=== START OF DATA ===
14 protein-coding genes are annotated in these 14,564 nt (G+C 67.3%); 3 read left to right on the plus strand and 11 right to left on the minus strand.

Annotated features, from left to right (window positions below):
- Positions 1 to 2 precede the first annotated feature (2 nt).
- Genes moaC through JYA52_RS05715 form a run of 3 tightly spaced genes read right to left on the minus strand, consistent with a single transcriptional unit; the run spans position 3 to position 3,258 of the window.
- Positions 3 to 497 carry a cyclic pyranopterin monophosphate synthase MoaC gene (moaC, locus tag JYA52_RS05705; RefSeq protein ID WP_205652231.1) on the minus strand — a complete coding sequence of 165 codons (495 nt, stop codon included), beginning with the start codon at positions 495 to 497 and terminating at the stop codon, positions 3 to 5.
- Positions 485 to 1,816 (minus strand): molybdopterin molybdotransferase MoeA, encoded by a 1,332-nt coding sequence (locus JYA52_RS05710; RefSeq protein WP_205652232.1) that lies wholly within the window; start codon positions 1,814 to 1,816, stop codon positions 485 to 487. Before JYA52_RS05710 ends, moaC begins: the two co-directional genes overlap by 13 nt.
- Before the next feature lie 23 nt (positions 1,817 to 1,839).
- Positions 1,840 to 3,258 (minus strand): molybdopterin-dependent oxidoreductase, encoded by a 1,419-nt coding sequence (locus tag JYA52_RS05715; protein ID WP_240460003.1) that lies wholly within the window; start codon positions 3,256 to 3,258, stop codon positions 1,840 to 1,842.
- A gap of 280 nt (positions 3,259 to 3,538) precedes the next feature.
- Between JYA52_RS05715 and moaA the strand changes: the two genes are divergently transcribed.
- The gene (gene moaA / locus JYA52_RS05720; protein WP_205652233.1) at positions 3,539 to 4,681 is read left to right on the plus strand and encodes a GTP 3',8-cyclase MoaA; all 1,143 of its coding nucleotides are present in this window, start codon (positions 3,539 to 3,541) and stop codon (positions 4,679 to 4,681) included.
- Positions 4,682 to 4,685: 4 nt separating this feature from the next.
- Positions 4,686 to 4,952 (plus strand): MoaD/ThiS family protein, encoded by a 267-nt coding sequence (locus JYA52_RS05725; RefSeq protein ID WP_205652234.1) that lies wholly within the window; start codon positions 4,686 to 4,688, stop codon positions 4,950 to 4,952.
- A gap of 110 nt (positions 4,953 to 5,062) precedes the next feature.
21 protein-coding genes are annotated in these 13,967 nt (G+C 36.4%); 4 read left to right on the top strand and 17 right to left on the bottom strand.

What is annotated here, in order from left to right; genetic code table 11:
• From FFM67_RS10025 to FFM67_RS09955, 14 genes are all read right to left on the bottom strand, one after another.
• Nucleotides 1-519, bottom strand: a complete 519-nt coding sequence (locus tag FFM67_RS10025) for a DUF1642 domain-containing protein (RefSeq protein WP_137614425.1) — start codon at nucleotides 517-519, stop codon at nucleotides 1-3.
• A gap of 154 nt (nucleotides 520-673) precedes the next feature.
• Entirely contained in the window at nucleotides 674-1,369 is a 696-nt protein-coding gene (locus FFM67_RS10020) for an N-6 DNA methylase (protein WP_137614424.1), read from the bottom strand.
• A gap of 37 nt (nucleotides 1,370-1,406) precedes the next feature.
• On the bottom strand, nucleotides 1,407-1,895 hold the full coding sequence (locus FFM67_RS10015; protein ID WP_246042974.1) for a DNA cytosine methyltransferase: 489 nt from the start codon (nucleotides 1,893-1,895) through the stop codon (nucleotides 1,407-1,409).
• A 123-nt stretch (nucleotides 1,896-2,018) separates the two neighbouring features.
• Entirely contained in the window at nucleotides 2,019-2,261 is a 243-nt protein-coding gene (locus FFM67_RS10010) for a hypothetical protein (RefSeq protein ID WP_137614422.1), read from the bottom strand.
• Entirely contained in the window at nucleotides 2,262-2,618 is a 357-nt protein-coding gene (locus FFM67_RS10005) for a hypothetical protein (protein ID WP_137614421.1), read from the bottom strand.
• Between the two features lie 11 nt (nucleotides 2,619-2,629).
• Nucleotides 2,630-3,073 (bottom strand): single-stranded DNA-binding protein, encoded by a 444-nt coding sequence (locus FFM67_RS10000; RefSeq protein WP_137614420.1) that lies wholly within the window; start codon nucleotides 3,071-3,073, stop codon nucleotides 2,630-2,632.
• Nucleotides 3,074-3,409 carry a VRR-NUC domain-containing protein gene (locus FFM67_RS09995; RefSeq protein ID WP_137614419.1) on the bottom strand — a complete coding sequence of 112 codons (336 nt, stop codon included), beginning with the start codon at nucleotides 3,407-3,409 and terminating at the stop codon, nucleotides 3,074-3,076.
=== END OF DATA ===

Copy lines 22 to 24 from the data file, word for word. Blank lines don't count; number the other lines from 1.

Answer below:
• On the bottom strand, nucleotides 1,407-1,895 hold the full coding sequence (locus FFM67_RS10015; protein ID WP_246042974.1) for a DNA cytosine methyltransferase: 489 nt from the start codon (nucleotides 1,893-1,895) through the stop codon (nucleotides 1,407-1,409).
• A 123-nt stretch (nucleotides 1,896-2,018) separates the two neighbouring features.
• Entirely contained in the window at nucleotides 2,019-2,261 is a 243-nt protein-coding gene (locus FFM67_RS10010) for a hypothetical protein (RefSeq protein ID WP_137614422.1), read from the bottom strand.